The students really appreciate the course, especially if it coincides with Career Development Course study, but they also want to use the opportunity to get a feel for the intel community, said Staff Sgt. Monique McCoy, 70th OSS wing mission training program manager. “They want cryptologic museum tours, Air Force instructors with a breadth of knowledge and discussion boards with representatives from each AFSC--and they want to have fun doing it.”

Caulder explained the modules were created by the contract team, while the 70th OSS role involved approving and editing content using Air Force doctrine and instruction.

One of the modules is specifically dedicated to the AOC structures and teaches the targeting cycle.

Another aspect of Blue Talon is brining real-world experience to the students. Airmen who attend the training hear first-hand encounters of facilitators AOC experience, giving students insight into how their intelligence work is critical to real-time air operations.

“Our Airmen can take what they learned in the training to create synergies between intelligence partners and Air Force mission,” said Backley. “Specifically, they are more capable of identifying opportunities to inject national intelligence community collection and analysis into air component processes, such as Airborne ISR collection, targeting and assessment,”

“There is an ever increasing demand for signals intelligence support from the 70 ISRW, and this course improves the baseline knowledge of our Airmen enabling them to proactively respond to Air Force needs,” Backley went on to explain.

Currently, the training is only offered at the 70th ISRW. The wing mission training flight is continuing to make improvements prior to distributing the program to other Air Force intelligence units.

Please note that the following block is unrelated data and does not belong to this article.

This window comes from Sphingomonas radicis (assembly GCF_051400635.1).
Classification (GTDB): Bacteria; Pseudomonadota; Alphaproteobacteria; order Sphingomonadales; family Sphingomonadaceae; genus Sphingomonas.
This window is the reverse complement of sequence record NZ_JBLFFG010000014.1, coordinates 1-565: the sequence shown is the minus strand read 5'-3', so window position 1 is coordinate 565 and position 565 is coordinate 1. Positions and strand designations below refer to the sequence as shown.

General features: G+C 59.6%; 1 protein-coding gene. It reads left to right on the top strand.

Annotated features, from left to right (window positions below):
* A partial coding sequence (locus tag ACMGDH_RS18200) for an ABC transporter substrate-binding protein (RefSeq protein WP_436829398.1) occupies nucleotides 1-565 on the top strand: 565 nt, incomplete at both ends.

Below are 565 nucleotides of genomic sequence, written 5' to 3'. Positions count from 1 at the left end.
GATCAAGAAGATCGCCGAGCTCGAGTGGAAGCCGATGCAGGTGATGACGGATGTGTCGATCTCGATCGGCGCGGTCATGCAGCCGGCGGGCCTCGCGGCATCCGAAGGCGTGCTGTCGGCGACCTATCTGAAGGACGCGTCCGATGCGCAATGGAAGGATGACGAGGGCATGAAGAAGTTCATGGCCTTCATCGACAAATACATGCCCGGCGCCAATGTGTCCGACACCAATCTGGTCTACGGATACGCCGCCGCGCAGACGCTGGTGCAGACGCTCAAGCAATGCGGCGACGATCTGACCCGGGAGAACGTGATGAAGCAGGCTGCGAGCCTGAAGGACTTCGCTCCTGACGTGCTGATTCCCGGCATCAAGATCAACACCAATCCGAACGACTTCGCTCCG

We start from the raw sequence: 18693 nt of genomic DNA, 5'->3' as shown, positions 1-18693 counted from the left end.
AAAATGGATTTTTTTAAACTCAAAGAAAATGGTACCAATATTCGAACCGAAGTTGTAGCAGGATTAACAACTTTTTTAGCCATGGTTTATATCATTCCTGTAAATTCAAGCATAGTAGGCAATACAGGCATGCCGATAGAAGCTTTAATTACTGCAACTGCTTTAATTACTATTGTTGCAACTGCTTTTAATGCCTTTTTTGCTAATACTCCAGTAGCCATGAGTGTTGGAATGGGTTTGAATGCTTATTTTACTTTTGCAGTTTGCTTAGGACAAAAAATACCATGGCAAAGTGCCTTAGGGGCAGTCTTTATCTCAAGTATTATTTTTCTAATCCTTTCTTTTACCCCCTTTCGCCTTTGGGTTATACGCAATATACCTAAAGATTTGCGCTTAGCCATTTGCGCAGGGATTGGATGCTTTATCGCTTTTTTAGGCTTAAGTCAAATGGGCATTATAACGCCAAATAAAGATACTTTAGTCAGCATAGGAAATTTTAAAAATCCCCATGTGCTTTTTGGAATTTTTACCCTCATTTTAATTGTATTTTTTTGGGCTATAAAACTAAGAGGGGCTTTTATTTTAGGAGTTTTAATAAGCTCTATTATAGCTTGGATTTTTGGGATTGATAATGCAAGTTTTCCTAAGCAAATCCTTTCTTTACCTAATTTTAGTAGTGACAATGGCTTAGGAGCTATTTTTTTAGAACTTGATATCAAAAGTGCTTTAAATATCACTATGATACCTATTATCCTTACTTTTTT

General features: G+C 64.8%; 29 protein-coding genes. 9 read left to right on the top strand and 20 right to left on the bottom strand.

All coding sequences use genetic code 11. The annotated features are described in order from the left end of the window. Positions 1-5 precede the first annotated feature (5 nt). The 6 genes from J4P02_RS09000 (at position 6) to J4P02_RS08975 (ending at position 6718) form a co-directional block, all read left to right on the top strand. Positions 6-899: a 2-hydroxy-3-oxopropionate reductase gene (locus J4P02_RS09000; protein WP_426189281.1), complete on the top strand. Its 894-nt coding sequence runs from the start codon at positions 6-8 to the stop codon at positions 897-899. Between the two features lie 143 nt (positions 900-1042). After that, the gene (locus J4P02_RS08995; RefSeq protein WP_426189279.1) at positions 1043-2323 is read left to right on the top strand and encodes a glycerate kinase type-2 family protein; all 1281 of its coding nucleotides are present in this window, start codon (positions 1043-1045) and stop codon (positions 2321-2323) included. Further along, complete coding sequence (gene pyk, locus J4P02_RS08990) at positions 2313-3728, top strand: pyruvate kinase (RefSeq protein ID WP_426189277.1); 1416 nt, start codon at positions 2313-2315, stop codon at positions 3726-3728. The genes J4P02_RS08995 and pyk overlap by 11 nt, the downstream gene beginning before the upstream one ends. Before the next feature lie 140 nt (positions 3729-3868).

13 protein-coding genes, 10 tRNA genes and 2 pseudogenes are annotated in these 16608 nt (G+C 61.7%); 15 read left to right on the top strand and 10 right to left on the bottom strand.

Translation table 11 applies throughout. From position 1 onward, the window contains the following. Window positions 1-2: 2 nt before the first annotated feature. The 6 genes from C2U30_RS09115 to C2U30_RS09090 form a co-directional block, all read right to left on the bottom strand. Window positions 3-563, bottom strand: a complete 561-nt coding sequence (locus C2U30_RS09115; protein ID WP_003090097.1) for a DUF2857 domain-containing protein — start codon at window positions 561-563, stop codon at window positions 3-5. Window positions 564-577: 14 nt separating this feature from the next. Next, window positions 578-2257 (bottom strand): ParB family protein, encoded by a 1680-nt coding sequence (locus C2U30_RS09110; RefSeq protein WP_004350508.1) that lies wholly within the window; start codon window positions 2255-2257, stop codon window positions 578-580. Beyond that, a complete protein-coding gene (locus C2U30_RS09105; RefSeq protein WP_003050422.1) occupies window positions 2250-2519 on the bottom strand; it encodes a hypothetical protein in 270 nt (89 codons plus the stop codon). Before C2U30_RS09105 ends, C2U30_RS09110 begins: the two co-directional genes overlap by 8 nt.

“We wanted to ensure that the course accomplished the very thing its initiators set out to do, and who better to consult than our very own Airmen,” said McCoy. “During the validation stage, we stressed the importance of participant feedback and how it would shape the course moving forward, and the Airmen really stepped up to the task. We came out of the validation phase with a better idea of our target audience, an efficient course structure and effective delivery methods, and those changes are underway as we speak.”

The innovative idea behind Blue Talon is geared toward engaging Airmen in intelligence fields globally to leverage their skillset at a moment’s notice for successful air operations.

“This training increases readiness by helping our Airmen understand how their roles, responsibilities and functions tie directly to meeting Combined Forces Air Component Commander requirements within the AOC,” said Backley. “When they deploy to the field, they are ahead of their peers and are more immediately able to recognize linkages between organizations and mission sets.”